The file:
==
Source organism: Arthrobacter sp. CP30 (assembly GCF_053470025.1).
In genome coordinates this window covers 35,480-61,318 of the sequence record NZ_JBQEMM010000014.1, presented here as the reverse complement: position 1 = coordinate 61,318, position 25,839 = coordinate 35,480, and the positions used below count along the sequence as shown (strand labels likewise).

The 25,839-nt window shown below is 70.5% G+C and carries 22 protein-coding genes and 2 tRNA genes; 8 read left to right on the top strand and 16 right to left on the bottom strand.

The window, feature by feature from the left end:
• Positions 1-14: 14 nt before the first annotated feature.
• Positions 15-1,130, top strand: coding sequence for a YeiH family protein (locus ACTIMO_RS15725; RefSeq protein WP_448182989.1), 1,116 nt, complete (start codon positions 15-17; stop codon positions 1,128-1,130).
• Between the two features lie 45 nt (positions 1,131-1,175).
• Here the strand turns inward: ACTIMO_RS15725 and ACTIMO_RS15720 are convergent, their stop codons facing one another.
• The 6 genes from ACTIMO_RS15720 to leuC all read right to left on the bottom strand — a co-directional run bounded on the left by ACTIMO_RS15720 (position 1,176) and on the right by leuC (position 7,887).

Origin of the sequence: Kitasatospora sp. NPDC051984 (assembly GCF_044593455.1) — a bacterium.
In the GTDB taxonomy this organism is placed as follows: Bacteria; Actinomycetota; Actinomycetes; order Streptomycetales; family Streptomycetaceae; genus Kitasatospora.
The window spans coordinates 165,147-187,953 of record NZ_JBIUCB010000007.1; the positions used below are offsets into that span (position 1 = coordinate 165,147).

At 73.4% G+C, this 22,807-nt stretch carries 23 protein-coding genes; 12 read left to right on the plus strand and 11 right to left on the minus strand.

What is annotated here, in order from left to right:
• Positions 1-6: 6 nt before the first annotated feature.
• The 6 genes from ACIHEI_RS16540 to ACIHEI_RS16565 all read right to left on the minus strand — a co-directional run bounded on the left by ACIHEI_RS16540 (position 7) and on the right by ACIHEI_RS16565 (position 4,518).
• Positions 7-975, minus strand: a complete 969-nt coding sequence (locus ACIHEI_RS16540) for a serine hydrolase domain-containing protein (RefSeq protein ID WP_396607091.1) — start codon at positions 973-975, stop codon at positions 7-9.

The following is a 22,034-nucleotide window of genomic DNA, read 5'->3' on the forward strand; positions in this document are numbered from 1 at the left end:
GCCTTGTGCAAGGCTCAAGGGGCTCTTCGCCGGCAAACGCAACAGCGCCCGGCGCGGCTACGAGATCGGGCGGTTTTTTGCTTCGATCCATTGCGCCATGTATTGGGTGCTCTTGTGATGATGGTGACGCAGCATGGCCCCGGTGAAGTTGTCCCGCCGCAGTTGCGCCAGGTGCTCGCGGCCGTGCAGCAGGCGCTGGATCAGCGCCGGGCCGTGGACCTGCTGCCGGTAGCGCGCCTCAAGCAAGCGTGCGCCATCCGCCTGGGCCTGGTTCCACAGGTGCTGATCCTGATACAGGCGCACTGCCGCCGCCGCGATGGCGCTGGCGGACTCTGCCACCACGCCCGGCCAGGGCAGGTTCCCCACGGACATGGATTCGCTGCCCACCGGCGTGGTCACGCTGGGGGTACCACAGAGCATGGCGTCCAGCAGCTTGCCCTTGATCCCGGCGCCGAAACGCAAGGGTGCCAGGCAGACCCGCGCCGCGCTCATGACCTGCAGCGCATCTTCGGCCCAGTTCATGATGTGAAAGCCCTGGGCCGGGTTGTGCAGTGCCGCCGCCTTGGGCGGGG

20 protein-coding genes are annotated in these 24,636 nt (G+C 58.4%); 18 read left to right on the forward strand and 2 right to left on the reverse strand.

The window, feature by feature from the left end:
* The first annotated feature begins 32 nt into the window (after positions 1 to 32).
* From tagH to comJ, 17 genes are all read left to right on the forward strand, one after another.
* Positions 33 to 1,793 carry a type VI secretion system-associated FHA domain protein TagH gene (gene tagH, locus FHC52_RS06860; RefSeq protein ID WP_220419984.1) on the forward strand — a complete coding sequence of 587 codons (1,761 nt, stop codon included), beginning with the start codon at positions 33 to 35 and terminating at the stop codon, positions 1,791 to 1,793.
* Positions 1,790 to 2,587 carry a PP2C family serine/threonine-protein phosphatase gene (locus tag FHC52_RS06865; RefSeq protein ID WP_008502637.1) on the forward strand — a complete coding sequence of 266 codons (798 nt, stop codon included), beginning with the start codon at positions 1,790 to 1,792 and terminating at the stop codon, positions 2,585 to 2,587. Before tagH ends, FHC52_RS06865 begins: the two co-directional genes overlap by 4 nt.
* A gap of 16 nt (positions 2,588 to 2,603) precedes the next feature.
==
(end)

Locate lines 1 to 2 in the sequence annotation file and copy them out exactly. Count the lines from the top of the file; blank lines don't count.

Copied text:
Source organism: Arthrobacter sp. CP30 (assembly GCF_053470025.1).
In genome coordinates this window covers 35,480-61,318 of the sequence record NZ_JBQEMM010000014.1, presented here as the reverse complement: position 1 = coordinate 61,318, position 25,839 = coordinate 35,480, and the positions used below count along the sequence as shown (strand labels likewise).